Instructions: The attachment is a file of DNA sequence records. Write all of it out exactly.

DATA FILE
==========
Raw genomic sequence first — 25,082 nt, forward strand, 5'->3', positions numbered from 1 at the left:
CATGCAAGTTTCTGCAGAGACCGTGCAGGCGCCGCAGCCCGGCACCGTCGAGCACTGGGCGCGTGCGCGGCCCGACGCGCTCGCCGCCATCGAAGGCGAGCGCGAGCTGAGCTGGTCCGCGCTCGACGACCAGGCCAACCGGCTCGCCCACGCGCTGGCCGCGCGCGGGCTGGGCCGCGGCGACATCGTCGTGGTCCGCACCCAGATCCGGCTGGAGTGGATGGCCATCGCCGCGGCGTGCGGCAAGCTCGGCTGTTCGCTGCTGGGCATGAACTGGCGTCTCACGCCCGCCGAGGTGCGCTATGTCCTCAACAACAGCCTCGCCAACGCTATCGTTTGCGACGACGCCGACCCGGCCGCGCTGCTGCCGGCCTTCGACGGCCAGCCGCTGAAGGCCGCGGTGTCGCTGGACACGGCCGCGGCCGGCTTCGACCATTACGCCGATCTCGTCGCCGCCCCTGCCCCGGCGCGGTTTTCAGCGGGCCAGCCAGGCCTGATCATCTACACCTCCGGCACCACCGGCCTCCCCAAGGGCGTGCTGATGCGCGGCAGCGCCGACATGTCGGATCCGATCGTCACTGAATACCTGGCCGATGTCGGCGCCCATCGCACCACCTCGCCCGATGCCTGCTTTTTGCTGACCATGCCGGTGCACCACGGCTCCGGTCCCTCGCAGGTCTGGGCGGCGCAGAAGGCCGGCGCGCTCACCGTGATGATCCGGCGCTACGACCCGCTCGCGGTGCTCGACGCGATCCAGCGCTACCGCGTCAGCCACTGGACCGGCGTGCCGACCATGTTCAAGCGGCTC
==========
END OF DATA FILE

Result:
Raw genomic sequence first — 25,082 nt, forward strand, 5'->3', positions numbered from 1 at the left:
CATGCAAGTTTCTGCAGAGACCGTGCAGGCGCCGCAGCCCGGCACCGTCGAGCACTGGGCGCGTGCGCGGCCCGACGCGCTCGCCGCCATCGAAGGCGAGCGCGAGCTGAGCTGGTCCGCGCTCGACGACCAGGCCAACCGGCTCGCCCACGCGCTGGCCGCGCGCGGGCTGGGCCGCGGCGACATCGTCGTGGTCCGCACCCAGATCCGGCTGGAGTGGATGGCCATCGCCGCGGCGTGCGGCAAGCTCGGCTGTTCGCTGCTGGGCATGAACTGGCGTCTCACGCCCGCCGAGGTGCGCTATGTCCTCAACAACAGCCTCGCCAACGCTATCGTTTGCGACGACGCCGACCCGGCCGCGCTGCTGCCGGCCTTCGACGGCCAGCCGCTGAAGGCCGCGGTGTCGCTGGACACGGCCGCGGCCGGCTTCGACCATTACGCCGATCTCGTCGCCGCCCCTGCCCCGGCGCGGTTTTCAGCGGGCCAGCCAGGCCTGATCATCTACACCTCCGGCACCACCGGCCTCCCCAAGGGCGTGCTGATGCGCGGCAGCGCCGACATGTCGGATCCGATCGTCACTGAATACCTGGCCGATGTCGGCGCCCATCGCACCACCTCGCCCGATGCCTGCTTTTTGCTGACCATGCCGGTGCACCACGGCTCCGGTCCCTCGCAGGTCTGGGCGGCGCAGAAGGCCGGCGCGCTCACCGTGATGATCCGGCGCTACGACCCGCTCGCGGTGCTCGACGCGATCCAGCGCTACCGCGTCAGCCACTGGACCGGCGTGCCGACCATGTTCAAGCGGCTC